David Marcus, the co-creator of Facebook’s potentially revolutionary new cryptocurrency, spent much of this week reassuring members of Congress that it would not be launched until it had regulatory sign-off.
What he did not say, but what some believe is inevitable after Mr Marcus spent a bruising two days on Capitol Hill, is whether hostility in Washington and other capitals might mean the currency is significantly delayed, or even abandoned entirely.
“This is not going to happen next year, especially as it is an election year,” said Ben Koltun, a senior research analyst at Beacon Policy Advisers, a Washington-based political consultancy. “It is very hard to see how a regulator would approve this under the kind of political pressure they are being put under.”
Mr Marcus hoped his two three-hour hearings would show Facebook was listening to politicians’ concerns and willing to collaborate on addressing them.
So far, Donald Trump, the US president, Steven Mnuchin, the Treasury secretary, and Jay Powell, the head of the Federal Reserve, have expressed reservations about the scheme.
But any hope that Mr Marcus might get a better hearing from members of either the Senate banking committee or the House financial services committee was quickly dashed when Sherrod Brown, the Democratic senator, began his remarks by describing Facebook as “dangerous”.
“They are like a toddler who has gotten his hands on a book of matches,” Mr Brown continued. “Facebook has burnt down the house over and over and called every arson a learning experience.”
Mr Brown’s remarks showed that Facebook’s biggest problem with Libra is that in launching a new product which requires regulatory approval, the company has given lawmakers a chance to punish them for previous wrongdoing by not granting it.
“Facebook thought they could hide behind the fact that there are 27 other partners in Libra,” said one Congressional official. “But members know that this is Facebook’s project, and this is a chance to go after them for things like Cambridge Analytica.”
On several occasions during the two hearings, members of Congress raised privacy concerns such as the Cambridge Analytica data scandal in which user data were leaked to a political research group through a third-party app. The scandal triggered greater scrutiny from governments across the world, including two lengthy hearings in 2018 where Mr Zuckerberg testified in front of Congress. On Wednesday a report by a working group set up by the G7 group of countries warned of “serious risks” associated with Facebook’s new currency, including those relating to “anti-money laundering and countering the financing of terrorism”.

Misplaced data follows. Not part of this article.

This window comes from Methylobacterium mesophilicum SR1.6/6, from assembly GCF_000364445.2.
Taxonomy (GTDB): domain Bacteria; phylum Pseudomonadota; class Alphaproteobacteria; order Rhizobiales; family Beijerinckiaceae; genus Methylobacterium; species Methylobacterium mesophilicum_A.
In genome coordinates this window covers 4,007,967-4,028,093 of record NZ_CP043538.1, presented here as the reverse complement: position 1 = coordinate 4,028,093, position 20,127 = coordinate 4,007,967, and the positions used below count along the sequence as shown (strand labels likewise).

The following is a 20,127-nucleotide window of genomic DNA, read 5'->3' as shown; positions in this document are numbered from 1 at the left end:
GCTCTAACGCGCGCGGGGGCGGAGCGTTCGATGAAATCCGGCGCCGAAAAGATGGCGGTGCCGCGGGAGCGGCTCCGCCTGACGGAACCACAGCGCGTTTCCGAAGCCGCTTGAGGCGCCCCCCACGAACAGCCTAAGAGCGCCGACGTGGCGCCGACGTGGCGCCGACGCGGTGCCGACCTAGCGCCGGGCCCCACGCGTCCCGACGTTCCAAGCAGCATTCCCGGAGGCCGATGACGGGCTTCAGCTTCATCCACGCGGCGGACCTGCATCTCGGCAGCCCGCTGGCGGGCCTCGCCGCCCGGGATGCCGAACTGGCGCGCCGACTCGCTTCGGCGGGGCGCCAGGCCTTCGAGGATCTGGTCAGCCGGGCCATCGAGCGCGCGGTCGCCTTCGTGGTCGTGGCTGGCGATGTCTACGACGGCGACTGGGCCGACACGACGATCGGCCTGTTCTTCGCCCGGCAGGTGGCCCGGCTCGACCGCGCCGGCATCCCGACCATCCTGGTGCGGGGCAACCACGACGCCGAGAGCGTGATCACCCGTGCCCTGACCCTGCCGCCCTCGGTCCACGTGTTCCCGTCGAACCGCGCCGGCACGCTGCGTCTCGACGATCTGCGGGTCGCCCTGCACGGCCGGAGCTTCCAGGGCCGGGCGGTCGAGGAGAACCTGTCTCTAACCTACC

Martha McSally, a Republican senator for Arizona, said at this week’s hearings: “Mr Marcus, I don’t trust Facebook. And it’s because of the repeated violations of your users’ privacy, repeated deceit.”
Garrick Hileman, research associate at the London School of Economics and head of research at Blockchain, a crypto wallet company, said: “What’s come through is the lack of goodwill and trust from Congress. They don’t take Facebook’s word at all — it’s been a pretty consistent theme and a bipartisan theme.”
Facebook’s poor reputation in Washington is not the only problem, though. Members of Congress were also concerned by specific aspects of the Libra scheme, such as how Facebook could maintain anti-money-laundering standards, especially when it opens up the platform to other developers, and why the Libra Association that will run the network was to be based in Switzerland.
Maxine Waters, the Democratic chair of the House financial services committee, commented that Switzerland had a history as “a monetary haven for criminals and shady corporations”.
Mr Hileman said: “One has to wonder if the choice of Switzerland for its headquarters was a bit of a premature fumble, because it’s not playing well optically. It doesn’t look good that you are putting this offshore, out of reach of US and even EU regulators.”
Stephen Palley, a partner at the Washington law firm Anderson Kill, said that many of the specific regulatory concerns voiced by policymakers are “solvable”.
The company could introduce digital tools to help track and even freeze funds if regulators demanded it, for example.
But Mr Palley added that it would be a bigger problem if regulators decided to treat Libra as a security, an exchange-traded fund, or even a bank, as some members of Congress have suggested.
Mr Marcus was keen to rebut the idea that the new currency would qualify as a bank, pointing out that it would not offer other banking services or garner interest for users, and should instead be treated purely as a payments system.
Daniel Murphy, a senior associate at the Milken Institute’s Centre for Financial Markets, said: “The question of what activities constitute ‘banking’ is a bigger one than Facebook can answer, but gets to the heart of the issue.”
“Should policymakers be comfortable with big tech companies becoming the face of financial services for consumers? Is regulating a bank’s balance sheet on the back end enough, or do we now have to rethink the way we regulate our financial system?”